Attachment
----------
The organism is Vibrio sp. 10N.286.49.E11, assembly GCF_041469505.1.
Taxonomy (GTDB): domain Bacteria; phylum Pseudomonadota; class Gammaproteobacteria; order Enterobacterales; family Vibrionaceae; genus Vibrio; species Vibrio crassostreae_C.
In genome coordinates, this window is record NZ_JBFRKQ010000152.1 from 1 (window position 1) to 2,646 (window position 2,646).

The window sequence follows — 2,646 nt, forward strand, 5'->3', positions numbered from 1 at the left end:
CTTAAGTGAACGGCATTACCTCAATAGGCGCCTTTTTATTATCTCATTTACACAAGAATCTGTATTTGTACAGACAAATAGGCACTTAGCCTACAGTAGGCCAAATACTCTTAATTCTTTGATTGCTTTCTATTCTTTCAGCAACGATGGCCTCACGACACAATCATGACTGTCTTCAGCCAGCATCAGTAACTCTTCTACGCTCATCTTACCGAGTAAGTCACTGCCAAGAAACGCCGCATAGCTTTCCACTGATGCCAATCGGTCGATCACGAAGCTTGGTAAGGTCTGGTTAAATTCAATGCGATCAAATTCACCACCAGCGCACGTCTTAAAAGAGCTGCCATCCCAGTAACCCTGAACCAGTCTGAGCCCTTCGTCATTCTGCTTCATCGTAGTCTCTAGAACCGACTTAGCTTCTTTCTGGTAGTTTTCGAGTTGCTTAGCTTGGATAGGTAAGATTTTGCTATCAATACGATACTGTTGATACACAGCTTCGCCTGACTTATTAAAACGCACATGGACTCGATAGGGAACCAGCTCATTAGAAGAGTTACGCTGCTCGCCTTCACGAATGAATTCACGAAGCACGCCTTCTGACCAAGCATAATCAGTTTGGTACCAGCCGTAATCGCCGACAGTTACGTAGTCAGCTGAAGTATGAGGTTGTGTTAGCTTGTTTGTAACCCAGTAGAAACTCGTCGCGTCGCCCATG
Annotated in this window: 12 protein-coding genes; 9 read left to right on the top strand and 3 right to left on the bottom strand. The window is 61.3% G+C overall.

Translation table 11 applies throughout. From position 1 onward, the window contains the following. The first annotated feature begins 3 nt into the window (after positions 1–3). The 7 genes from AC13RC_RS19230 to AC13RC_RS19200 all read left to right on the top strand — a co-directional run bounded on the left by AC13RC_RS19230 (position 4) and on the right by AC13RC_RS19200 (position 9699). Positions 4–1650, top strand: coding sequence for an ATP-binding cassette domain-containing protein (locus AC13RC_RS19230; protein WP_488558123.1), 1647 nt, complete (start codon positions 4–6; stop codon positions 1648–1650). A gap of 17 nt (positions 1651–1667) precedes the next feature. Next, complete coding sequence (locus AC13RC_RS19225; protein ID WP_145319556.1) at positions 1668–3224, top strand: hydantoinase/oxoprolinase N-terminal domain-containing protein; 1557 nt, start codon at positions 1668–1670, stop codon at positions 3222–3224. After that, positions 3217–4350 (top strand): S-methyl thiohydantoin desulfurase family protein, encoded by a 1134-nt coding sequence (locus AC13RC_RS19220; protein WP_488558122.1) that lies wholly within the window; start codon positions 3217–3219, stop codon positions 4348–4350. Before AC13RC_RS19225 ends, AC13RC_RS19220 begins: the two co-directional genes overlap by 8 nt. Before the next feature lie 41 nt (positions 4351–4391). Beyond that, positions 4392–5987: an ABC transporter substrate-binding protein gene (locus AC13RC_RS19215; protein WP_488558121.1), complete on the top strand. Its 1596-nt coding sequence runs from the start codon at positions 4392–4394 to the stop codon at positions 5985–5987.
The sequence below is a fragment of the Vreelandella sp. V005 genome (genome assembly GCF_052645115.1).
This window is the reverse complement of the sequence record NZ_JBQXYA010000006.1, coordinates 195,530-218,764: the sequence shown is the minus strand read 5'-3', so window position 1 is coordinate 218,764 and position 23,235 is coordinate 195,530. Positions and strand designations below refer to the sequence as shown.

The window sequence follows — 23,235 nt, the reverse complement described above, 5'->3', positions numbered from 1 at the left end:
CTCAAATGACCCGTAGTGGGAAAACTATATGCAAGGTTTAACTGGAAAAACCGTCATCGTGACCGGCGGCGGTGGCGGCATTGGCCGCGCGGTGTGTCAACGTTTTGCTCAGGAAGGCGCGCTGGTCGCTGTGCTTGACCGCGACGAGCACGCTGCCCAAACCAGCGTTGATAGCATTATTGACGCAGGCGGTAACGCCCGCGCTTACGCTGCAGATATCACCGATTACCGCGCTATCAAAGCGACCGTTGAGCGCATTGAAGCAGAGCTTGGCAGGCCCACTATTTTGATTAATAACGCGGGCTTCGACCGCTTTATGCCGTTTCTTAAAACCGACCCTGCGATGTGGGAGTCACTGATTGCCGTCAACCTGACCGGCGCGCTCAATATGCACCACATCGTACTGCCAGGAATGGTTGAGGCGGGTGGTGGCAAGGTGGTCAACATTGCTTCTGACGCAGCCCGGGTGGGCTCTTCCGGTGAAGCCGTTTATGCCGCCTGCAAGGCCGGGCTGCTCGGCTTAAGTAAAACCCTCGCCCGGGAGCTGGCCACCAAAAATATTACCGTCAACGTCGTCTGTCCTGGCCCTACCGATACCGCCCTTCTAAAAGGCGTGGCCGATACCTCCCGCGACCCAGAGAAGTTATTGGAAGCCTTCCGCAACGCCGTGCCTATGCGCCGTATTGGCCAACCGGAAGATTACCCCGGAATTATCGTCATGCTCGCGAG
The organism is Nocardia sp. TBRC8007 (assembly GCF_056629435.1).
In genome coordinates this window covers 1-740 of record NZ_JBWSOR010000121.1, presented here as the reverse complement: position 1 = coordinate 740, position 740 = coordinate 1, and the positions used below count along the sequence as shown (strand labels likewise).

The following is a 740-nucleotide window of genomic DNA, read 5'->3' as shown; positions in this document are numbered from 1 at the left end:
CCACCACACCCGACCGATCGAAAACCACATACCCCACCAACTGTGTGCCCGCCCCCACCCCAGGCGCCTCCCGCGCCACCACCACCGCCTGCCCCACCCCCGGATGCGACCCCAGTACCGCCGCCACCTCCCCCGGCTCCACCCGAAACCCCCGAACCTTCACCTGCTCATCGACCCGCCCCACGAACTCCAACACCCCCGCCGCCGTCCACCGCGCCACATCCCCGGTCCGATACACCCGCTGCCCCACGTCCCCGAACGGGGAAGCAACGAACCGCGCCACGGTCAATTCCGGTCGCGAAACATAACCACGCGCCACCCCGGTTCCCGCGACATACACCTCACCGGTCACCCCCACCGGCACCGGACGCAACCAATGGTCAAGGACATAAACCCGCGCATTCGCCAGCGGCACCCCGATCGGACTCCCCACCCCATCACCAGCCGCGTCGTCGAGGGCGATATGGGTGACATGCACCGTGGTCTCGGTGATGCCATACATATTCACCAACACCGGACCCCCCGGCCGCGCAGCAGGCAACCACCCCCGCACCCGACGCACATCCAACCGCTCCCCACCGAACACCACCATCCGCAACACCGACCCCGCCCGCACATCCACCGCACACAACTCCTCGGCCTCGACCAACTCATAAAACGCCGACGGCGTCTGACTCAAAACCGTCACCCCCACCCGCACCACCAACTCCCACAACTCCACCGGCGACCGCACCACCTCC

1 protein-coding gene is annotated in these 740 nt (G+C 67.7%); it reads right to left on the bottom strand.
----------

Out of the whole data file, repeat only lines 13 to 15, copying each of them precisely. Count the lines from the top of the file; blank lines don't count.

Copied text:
In genome coordinates this window covers 1-740 of record NZ_JBWSOR010000121.1, presented here as the reverse complement: position 1 = coordinate 740, position 740 = coordinate 1, and the positions used below count along the sequence as shown (strand labels likewise).

The following is a 740-nucleotide window of genomic DNA, read 5'->3' as shown; positions in this document are numbered from 1 at the left end:
CCACCACACCCGACCGATCGAAAACCACATACCCCACCAACTGTGTGCCCGCCCCCACCCCAGGCGCCTCCCGCGCCACCACCACCGCCTGCCCCACCCCCGGATGCGACCCCAGTACCGCCGCCACCTCCCCCGGCTCCACCCGAAACCCCCGAACCTTCACCTGCTCATCGACCCGCCCCACGAACTCCAACACCCCCGCCGCCGTCCACCGCGCCACATCCCCGGTCCGATACACCCGCTGCCCCACGTCCCCGAACGGGGAAGCAACGAACCGCGCCACGGTCAATTCCGGTCGCGAAACATAACCACGCGCCACCCCGGTTCCCGCGACATACACCTCACCGGTCACCCCCACCGGCACCGGACGCAACCAATGGTCAAGGACATAAACCCGCGCATTCGCCAGCGGCACCCCGATCGGACTCCCCACCCCATCACCAGCCGCGTCGTCGAGGGCGATATGGGTGACATGCACCGTGGTCTCGGTGATGCCATACATATTCACCAACACCGGACCCCCCGGCCGCGCAGCAGGCAACCACCCCCGCACCCGACGCACATCCAACCGCTCCCCACCGAACACCACCATCCGCAACACCGACCCCGCCCGCACATCCACCGCACACAACTCCTCGGCCTCGACCAACTCATAAAACGCCGACGGCGTCTGACTCAAAACCGTCACCCCCACCCGCACCACCAACTCCCACAACTCCACCGGCGACCGCACCACCTCC